Being the only regional hospital in Northern Arizona, with Flagstaff Medical Center being the only Level 1 trauma center North of Phoenix, it is important that we continue to provide the community and region access to great care. It is difficult when certainly there is no bed capacity, staff bed capacity or even physical bed capacity. The focus on patient throughput and movement throughout the system not only provides a better experience for patients but is safer for patients. It allows us to continue to serve the community that needs our care.
One of the things Ben and I like to do on our show is focus on some practical solutions that people can bring back to their organizations. It sounds like you are in a very challenging environment. You had a lot of obstacles and challenges that you were thinking about and had to overcome. I’m curious. Let’s focus on the throughput issue for a minute. We are going to get to the patient transfer process and work with physicians to try to capture as much of that area as we can. What did you identify as some of the major issues with throughput in your organization? What are some things you did to improve that situation, including technologies and other things in terms of integrating with other members of the team that helped you solve some of these issues?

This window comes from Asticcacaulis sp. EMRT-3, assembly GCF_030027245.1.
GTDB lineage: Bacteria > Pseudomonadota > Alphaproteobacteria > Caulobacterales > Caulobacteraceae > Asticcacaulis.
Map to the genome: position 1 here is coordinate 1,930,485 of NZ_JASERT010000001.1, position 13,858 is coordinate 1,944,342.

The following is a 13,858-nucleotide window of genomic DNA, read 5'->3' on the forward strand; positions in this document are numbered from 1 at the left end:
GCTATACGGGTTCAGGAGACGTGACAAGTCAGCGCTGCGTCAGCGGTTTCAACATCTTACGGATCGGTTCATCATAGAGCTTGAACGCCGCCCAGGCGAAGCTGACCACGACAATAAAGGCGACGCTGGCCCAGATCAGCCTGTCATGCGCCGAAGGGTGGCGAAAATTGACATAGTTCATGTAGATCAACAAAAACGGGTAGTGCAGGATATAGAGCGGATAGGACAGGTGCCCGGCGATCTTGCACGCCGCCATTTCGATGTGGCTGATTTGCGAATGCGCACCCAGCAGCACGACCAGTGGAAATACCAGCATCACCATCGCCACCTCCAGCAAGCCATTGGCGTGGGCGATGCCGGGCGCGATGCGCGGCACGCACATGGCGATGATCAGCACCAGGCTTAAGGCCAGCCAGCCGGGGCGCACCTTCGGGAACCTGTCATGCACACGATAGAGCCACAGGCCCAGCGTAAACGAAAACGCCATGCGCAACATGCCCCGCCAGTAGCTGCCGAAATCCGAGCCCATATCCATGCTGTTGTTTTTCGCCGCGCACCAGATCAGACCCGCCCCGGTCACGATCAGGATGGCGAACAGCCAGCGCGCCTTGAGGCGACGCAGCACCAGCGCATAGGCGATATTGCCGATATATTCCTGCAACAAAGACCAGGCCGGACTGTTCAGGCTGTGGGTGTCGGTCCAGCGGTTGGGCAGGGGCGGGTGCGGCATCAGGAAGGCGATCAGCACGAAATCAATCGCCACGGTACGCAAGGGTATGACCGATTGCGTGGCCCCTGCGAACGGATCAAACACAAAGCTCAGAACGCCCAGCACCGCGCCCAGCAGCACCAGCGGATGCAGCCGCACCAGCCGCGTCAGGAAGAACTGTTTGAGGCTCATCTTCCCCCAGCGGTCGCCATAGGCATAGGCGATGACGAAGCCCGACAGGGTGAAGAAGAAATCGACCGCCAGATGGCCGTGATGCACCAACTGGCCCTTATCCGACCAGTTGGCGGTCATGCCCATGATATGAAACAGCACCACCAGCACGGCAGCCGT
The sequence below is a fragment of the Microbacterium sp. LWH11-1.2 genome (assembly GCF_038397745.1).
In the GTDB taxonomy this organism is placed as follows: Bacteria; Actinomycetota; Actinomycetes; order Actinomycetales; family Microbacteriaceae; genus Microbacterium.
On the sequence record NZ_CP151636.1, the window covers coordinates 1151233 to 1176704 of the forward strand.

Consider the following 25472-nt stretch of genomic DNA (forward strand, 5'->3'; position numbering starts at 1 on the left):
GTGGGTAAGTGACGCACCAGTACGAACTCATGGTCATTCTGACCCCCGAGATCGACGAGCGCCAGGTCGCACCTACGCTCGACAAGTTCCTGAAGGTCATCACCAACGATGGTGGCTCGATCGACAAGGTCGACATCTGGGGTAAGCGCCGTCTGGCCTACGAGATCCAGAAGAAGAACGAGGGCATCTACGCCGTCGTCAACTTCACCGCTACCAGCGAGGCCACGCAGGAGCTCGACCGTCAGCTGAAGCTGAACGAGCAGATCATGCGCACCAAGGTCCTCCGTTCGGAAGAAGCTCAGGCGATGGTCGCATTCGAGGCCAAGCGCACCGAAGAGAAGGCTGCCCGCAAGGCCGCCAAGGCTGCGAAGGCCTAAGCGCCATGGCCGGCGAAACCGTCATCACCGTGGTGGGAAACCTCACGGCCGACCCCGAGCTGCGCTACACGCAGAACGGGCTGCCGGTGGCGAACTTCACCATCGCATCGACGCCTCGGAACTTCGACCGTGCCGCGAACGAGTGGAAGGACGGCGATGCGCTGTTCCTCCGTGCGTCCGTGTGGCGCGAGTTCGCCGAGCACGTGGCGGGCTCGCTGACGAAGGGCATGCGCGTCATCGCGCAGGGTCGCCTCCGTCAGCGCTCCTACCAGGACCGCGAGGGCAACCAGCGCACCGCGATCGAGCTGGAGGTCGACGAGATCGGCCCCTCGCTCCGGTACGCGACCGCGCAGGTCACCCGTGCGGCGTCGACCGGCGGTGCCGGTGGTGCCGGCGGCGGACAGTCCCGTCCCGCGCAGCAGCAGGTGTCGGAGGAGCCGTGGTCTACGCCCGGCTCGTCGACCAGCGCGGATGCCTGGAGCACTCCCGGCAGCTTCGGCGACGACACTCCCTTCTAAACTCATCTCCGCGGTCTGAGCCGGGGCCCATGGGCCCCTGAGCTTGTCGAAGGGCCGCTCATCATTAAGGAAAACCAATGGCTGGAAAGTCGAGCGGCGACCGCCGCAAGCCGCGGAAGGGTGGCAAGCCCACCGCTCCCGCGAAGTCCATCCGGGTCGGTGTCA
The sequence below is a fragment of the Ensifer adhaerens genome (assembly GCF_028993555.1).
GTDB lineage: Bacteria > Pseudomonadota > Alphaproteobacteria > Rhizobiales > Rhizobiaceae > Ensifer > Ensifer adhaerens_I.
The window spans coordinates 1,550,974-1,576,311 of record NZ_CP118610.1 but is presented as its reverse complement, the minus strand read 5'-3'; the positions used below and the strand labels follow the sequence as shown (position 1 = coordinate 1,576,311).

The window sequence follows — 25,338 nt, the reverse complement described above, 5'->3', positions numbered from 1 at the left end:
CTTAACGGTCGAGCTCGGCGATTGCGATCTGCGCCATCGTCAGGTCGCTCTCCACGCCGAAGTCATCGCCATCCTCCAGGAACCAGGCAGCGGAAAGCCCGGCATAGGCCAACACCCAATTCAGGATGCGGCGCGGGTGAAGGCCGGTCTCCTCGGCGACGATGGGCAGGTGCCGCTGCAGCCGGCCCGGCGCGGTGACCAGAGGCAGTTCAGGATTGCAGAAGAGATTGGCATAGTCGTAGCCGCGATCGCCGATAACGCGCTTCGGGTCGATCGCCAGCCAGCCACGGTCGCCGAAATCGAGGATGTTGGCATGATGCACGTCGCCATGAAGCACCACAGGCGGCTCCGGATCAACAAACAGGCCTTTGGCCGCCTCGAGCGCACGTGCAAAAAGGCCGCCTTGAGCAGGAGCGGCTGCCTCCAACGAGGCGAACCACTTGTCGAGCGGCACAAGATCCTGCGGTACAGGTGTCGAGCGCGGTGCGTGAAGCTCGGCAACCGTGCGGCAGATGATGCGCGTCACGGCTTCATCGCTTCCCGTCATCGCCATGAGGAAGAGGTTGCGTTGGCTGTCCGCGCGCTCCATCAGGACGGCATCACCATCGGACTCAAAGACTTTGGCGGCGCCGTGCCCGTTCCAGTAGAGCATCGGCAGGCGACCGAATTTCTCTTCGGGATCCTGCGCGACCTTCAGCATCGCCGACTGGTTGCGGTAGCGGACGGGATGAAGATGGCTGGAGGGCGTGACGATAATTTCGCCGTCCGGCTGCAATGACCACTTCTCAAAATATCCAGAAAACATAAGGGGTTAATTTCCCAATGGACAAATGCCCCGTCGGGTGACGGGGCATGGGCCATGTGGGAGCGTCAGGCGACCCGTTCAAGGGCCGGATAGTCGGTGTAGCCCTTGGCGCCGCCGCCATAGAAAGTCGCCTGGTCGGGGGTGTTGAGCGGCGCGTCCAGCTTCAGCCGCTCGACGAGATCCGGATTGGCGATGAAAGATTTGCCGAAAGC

Making it an organizational focus. As we embark on board-level initiatives, we have a pillar of clinical excellence providing high-quality, safe, patient-centered care. 1 of our 4 initiatives in 2023 board supported is around our throughput composite score. Our throughput composite score is made up of two different components. One is around reducing patient length of stay to appropriate levels. It is risk-adjusted based on acuity. We use a geometric mean length of stay percent measure. We are looking at discharging patients sooner from the facility.
The ED demand curve, you look at the number of patients that come in from the emergency department, the OR downgrades from the intensive care unit and what we like to accept patients who need us from the community through the transfer center, about 45% of our patient need happens before 1:00 PM. Only 35% of those patients that are discharged for the day end up leaving the facility before that time.